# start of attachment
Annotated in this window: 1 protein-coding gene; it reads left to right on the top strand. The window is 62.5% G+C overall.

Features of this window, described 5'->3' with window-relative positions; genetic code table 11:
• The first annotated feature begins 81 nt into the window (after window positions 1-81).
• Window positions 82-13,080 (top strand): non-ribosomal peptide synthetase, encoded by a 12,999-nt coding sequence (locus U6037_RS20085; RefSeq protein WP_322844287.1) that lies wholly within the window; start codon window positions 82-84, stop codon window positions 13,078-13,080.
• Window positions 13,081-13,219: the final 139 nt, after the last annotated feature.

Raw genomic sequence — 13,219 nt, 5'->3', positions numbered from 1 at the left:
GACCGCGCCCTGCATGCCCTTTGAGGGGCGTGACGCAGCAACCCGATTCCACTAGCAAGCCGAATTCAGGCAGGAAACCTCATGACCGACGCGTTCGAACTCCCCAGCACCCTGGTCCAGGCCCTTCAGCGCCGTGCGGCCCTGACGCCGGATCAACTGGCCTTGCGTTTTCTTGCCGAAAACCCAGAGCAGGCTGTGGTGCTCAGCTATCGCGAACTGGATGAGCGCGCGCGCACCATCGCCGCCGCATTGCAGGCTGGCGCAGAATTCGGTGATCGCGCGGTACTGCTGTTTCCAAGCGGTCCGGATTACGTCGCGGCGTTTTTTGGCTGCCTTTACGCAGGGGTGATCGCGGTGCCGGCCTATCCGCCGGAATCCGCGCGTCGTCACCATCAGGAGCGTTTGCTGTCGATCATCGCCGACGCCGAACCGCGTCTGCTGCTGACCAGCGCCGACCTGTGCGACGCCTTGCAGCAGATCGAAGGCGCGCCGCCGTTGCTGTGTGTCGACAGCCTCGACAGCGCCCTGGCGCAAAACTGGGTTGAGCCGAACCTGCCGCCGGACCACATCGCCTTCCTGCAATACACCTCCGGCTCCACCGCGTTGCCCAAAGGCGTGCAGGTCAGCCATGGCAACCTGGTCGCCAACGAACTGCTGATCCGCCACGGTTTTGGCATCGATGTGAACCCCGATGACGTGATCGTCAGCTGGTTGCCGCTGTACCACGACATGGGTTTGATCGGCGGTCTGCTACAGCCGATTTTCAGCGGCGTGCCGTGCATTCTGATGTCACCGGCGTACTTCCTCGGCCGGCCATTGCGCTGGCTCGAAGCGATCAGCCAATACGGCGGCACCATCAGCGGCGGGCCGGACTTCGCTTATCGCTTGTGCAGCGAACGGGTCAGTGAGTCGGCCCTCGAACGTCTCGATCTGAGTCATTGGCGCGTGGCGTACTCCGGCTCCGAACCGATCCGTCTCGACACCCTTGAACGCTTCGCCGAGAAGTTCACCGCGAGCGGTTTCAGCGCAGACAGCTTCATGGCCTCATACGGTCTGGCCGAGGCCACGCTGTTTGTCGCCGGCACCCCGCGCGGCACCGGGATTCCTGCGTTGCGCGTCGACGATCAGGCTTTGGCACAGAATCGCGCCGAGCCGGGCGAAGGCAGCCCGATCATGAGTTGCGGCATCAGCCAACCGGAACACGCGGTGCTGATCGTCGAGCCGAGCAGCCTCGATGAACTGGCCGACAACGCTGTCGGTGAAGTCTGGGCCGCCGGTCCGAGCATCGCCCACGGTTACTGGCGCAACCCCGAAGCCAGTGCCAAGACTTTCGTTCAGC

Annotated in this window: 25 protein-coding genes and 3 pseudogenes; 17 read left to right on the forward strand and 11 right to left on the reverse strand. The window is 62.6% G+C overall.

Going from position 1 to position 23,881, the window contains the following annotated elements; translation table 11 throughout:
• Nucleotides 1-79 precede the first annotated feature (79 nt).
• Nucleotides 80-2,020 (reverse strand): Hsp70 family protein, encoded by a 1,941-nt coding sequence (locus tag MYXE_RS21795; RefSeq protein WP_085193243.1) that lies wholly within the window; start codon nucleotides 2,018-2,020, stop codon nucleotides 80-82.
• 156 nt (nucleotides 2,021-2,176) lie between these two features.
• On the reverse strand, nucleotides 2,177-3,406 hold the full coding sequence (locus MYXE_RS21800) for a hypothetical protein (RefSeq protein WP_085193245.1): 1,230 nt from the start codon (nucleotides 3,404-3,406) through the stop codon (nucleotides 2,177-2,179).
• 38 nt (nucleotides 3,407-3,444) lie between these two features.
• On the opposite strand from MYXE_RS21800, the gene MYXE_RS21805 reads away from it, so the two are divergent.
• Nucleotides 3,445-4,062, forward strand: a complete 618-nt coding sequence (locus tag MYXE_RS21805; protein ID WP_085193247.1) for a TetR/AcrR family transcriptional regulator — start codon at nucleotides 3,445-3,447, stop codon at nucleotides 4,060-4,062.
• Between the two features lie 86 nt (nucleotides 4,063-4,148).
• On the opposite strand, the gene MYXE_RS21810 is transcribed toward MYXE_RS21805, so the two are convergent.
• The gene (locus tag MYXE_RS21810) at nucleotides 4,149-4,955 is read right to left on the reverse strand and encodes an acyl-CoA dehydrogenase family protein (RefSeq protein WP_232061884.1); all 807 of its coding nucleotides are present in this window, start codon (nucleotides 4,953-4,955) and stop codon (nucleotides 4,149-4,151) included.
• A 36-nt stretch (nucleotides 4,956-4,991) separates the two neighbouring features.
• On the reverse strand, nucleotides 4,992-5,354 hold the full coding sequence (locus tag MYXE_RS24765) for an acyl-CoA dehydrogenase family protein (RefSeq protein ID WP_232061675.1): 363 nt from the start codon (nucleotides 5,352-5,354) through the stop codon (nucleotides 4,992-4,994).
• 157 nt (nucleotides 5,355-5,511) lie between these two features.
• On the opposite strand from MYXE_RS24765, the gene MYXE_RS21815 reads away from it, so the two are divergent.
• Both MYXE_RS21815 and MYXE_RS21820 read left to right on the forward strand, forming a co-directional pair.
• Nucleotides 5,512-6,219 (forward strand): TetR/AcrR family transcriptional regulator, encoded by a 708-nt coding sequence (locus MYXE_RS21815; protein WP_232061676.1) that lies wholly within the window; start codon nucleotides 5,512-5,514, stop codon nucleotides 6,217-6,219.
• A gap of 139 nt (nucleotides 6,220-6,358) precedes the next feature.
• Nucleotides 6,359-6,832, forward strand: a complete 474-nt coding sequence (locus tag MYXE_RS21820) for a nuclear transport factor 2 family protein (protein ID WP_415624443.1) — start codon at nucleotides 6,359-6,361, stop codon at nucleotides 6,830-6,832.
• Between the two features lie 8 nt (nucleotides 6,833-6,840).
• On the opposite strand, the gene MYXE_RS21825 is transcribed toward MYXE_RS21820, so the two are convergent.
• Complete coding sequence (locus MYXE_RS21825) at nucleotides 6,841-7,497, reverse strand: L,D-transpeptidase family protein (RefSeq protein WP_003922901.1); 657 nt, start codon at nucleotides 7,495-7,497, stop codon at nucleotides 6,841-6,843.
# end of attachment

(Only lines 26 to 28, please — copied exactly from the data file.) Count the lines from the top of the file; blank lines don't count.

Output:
• A gap of 139 nt (nucleotides 6,220-6,358) precedes the next feature.
• Nucleotides 6,359-6,832, forward strand: a complete 474-nt coding sequence (locus tag MYXE_RS21820) for a nuclear transport factor 2 family protein (protein ID WP_415624443.1) — start codon at nucleotides 6,359-6,361, stop codon at nucleotides 6,830-6,832.
• Between the two features lie 8 nt (nucleotides 6,833-6,840).